Genetic factors usually cause eye disease in German shorthaired pointer puppies and adults, but other causes also exist. The most common type of eye disease in German shorthaired pointers is ocular dysplasia (OD), which is an inherited condition where the eyelids do not cover the eyeball properly. This causes light to enter through the cornea instead of being reflected back into your dog’s eyes, creating a cloudy appearance called corneal opacity or cataracts.
Suppose you suspect that your dog has OD. In that case, you should visit an experienced veterinarian immediately, so they can diagnose this condition as soon as possible because treatment options vary depending on whether it affects one eye or multiple ones simultaneously; both situations require immediate medical attention since chronic cases could lead to blindness if left untreated for long periods within 24 hours after diagnosis becomes apparent.
German Shorthaired Pointer Hip Problems
German Shorthaired pointers are prone to hip dysplasia, an inherited condition where the hip joint doesn’t form properly. The dog’s hips can become painful and arthritic as it ages. It’s important to have your GSP checked by a vet before you buy one so that you can make an informed decision about purchasing the dog, especially if you’re thinking of breeding him later on down the road.
The diagnosis of hip problems in German Shorthaired Pointers is easy with X-rays taken at a professional facility (such as an animal hospital). However, other conditions mimic hip problems: Osteochondritis dissecans, which involves cartilage damage to both sides of joints; luxating patellas, when kneecaps slip out or don’t fit correctly; and joint laxity, which happens when ligaments allow for too much movement between bones without causing pain or instability.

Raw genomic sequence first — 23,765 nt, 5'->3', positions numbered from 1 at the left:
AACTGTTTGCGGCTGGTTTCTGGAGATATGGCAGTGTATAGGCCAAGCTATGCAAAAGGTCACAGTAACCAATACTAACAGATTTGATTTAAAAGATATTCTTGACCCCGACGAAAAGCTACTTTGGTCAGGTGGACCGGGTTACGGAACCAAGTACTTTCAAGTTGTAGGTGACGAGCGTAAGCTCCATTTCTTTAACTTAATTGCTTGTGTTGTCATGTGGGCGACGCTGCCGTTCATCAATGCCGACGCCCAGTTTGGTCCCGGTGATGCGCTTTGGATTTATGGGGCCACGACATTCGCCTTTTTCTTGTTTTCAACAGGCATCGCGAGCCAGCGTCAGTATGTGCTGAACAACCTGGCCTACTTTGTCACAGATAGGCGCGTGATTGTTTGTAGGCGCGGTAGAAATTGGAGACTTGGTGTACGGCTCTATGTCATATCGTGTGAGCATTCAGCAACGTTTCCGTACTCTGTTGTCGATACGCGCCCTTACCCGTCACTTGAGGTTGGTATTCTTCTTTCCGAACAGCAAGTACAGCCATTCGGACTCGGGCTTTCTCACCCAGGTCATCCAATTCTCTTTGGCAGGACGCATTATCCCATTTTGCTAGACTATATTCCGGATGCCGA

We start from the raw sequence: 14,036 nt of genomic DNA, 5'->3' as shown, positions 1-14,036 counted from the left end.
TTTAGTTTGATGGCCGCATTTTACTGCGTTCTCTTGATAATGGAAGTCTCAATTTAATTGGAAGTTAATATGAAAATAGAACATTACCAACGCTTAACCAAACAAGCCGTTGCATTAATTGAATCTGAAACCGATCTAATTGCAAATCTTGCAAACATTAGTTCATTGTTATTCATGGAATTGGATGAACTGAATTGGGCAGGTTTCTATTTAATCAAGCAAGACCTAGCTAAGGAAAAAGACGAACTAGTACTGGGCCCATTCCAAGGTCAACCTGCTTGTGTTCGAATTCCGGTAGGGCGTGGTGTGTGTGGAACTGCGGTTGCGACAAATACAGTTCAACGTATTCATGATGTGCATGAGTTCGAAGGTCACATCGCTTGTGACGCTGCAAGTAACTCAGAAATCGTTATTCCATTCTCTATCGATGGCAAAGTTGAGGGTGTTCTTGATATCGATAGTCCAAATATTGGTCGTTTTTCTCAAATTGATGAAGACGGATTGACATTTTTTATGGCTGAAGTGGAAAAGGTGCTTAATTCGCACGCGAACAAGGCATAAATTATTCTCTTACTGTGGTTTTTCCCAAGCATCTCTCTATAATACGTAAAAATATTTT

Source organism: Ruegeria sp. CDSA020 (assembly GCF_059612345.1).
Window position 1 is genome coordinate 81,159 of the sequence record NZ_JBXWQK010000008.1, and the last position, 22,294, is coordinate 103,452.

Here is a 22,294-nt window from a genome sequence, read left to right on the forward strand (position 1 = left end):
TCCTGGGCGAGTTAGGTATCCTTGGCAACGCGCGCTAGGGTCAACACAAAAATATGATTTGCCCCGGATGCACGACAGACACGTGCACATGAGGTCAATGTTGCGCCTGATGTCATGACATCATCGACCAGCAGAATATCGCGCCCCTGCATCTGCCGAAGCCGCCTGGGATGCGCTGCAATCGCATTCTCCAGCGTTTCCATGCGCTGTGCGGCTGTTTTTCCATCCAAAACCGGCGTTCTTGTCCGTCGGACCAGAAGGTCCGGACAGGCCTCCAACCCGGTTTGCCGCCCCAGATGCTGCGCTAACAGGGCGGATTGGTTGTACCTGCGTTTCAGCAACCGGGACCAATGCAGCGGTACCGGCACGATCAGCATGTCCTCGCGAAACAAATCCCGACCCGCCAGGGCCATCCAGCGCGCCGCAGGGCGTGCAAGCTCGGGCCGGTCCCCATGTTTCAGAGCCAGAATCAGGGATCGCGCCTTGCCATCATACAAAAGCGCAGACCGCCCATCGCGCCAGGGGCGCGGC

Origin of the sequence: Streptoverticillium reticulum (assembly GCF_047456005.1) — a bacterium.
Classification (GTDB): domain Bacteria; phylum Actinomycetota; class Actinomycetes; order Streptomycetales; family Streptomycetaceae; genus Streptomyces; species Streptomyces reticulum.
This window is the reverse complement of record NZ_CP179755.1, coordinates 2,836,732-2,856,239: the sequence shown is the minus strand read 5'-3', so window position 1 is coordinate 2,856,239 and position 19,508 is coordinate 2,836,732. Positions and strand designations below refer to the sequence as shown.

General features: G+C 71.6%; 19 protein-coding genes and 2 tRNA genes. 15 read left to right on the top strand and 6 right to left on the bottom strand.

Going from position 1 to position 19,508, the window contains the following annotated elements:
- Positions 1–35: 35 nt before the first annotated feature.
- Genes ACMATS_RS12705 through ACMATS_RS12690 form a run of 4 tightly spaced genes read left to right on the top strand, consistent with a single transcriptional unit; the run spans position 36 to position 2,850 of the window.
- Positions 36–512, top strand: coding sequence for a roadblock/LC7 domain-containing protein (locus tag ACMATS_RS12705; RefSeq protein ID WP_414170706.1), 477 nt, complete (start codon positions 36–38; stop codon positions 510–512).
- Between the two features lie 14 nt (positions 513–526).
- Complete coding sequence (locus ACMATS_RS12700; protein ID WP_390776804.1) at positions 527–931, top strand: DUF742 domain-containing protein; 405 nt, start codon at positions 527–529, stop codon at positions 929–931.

German Shorthaired Pointer Neurological Problems
German Shorthaired Pointers have a variety of neurological problems. The most common is epilepsy, which is characterized by seizures that can be brought on by stress and excitement, and degenerative myelopathy, which affects the spinal cord and causes loss of coordination in the hind legs.
The German Shorthaired Pointer is one of the best gun dogs available, as it has great stamina and an excellent sense of smell. However, the breed does have its share of problems that you need to be aware of before you decide on this particular breed of dog. This article focused on the most common German Shorthaired Pointer problems you should know about before adopting or purchasing one of these amazing dogs.